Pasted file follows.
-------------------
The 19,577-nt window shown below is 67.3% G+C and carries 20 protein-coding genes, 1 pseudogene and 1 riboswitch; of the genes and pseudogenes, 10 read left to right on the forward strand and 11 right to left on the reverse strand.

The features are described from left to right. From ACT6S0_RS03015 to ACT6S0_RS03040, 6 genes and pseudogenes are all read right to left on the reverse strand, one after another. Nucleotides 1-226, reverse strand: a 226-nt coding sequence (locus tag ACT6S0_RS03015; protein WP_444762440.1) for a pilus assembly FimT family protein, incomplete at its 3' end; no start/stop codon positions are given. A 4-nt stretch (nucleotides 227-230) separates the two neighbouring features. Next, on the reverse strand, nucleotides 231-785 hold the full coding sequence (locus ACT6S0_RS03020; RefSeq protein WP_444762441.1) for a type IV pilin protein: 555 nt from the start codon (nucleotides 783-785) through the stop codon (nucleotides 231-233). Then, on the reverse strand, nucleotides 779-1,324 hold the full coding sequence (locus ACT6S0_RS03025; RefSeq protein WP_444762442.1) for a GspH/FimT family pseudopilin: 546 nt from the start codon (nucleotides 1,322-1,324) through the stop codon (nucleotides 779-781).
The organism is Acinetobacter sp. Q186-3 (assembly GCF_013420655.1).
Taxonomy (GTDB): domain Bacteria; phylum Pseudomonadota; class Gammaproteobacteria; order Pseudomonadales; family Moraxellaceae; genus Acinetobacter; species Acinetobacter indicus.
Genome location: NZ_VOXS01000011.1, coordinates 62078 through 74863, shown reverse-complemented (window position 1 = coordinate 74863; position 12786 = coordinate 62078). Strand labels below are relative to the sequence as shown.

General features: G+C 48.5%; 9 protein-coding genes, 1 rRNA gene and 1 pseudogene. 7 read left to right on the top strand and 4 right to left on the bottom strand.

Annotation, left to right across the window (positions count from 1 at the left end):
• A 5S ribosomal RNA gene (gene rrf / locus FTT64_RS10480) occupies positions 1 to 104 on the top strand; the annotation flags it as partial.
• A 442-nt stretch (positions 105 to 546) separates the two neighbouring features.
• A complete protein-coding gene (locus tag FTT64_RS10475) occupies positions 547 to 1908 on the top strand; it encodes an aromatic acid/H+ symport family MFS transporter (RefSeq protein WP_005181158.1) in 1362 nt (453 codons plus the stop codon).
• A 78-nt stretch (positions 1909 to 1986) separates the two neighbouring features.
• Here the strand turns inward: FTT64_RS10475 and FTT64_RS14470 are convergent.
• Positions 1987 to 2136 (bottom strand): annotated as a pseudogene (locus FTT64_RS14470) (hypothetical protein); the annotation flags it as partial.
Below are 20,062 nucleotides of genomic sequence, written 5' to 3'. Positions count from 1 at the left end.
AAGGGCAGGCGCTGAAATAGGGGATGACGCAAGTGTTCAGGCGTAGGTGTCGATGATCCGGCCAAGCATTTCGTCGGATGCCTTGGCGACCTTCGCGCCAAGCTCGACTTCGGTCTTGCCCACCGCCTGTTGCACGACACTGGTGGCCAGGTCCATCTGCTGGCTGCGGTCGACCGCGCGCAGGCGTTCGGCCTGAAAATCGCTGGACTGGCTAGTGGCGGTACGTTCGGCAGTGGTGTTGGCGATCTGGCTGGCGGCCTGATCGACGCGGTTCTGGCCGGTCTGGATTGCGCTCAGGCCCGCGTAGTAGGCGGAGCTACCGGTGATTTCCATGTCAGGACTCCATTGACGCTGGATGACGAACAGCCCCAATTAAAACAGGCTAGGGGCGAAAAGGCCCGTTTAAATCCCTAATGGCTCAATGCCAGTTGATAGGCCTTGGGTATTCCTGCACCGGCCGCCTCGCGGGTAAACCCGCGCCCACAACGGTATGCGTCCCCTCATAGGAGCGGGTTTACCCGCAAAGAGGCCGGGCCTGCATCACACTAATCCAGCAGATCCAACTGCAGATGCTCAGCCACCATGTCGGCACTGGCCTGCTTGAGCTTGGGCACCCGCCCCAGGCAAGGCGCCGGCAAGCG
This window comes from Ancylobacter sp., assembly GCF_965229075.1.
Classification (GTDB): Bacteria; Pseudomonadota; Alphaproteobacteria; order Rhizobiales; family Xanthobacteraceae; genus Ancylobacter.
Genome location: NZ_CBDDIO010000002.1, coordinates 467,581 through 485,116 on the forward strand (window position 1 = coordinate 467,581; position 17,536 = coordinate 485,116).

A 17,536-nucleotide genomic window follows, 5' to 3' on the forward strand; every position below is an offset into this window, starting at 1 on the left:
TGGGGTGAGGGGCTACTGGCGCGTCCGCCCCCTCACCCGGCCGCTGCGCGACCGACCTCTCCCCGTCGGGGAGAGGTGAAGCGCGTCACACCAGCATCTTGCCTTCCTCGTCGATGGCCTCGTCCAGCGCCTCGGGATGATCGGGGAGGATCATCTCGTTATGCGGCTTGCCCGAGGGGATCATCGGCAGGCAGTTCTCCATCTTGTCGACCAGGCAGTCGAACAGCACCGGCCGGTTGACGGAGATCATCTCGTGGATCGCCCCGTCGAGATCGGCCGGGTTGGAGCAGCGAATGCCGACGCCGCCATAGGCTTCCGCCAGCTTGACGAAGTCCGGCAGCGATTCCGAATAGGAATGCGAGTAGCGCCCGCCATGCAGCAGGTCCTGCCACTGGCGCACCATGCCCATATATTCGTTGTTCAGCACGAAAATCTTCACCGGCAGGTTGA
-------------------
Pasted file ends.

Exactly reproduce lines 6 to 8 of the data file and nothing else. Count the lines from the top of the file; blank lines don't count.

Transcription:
General features: G+C 48.5%; 9 protein-coding genes, 1 rRNA gene and 1 pseudogene. 7 read left to right on the top strand and 4 right to left on the bottom strand.

Annotation, left to right across the window (positions count from 1 at the left end):
• A 5S ribosomal RNA gene (gene rrf / locus FTT64_RS10480) occupies positions 1 to 104 on the top strand; the annotation flags it as partial.